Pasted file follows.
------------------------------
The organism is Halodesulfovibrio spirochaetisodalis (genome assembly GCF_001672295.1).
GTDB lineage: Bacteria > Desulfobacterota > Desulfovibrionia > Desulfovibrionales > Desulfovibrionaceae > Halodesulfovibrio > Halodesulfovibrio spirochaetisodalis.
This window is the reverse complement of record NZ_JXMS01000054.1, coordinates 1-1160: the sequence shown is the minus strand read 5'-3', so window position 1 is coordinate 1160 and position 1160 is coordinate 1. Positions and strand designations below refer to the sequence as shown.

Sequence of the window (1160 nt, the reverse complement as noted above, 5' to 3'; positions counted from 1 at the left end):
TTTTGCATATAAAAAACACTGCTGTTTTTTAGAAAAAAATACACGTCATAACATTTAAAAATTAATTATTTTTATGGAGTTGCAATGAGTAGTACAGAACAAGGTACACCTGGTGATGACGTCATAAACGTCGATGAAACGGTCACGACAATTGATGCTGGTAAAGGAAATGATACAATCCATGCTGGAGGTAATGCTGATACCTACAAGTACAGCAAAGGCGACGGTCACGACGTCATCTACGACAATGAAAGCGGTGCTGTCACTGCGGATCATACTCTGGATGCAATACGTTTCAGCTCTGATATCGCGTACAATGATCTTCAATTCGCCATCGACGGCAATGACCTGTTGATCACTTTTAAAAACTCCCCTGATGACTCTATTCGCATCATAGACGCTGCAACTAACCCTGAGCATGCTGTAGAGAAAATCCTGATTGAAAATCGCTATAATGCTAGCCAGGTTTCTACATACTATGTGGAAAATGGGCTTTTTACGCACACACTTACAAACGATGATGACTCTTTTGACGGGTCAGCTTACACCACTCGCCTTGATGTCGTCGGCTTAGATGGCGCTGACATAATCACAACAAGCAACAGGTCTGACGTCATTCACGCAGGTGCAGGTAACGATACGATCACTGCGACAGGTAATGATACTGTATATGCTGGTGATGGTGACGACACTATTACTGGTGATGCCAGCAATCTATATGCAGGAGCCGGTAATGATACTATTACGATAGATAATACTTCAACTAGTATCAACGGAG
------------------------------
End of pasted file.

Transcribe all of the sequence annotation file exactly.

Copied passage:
The organism is Halodesulfovibrio spirochaetisodalis (genome assembly GCF_001672295.1).
GTDB lineage: Bacteria > Desulfobacterota > Desulfovibrionia > Desulfovibrionales > Desulfovibrionaceae > Halodesulfovibrio > Halodesulfovibrio spirochaetisodalis.
This window is the reverse complement of record NZ_JXMS01000054.1, coordinates 1-1160: the sequence shown is the minus strand read 5'-3', so window position 1 is coordinate 1160 and position 1160 is coordinate 1. Positions and strand designations below refer to the sequence as shown.

Sequence of the window (1160 nt, the reverse complement as noted above, 5' to 3'; positions counted from 1 at the left end):
TTTTGCATATAAAAAACACTGCTGTTTTTTAGAAAAAAATACACGTCATAACATTTAAAAATTAATTATTTTTATGGAGTTGCAATGAGTAGTACAGAACAAGGTACACCTGGTGATGACGTCATAAACGTCGATGAAACGGTCACGACAATTGATGCTGGTAAAGGAAATGATACAATCCATGCTGGAGGTAATGCTGATACCTACAAGTACAGCAAAGGCGACGGTCACGACGTCATCTACGACAATGAAAGCGGTGCTGTCACTGCGGATCATACTCTGGATGCAATACGTTTCAGCTCTGATATCGCGTACAATGATCTTCAATTCGCCATCGACGGCAATGACCTGTTGATCACTTTTAAAAACTCCCCTGATGACTCTATTCGCATCATAGACGCTGCAACTAACCCTGAGCATGCTGTAGAGAAAATCCTGATTGAAAATCGCTATAATGCTAGCCAGGTTTCTACATACTATGTGGAAAATGGGCTTTTTACGCACACACTTACAAACGATGATGACTCTTTTGACGGGTCAGCTTACACCACTCGCCTTGATGTCGTCGGCTTAGATGGCGCTGACATAATCACAACAAGCAACAGGTCTGACGTCATTCACGCAGGTGCAGGTAACGATACGATCACTGCGACAGGTAATGATACTGTATATGCTGGTGATGGTGACGACACTATTACTGGTGATGCCAGCAATCTATATGCAGGAGCCGGTAATGATACTATTACGATAGATAATACTTCAACTAGTATCAACGGAG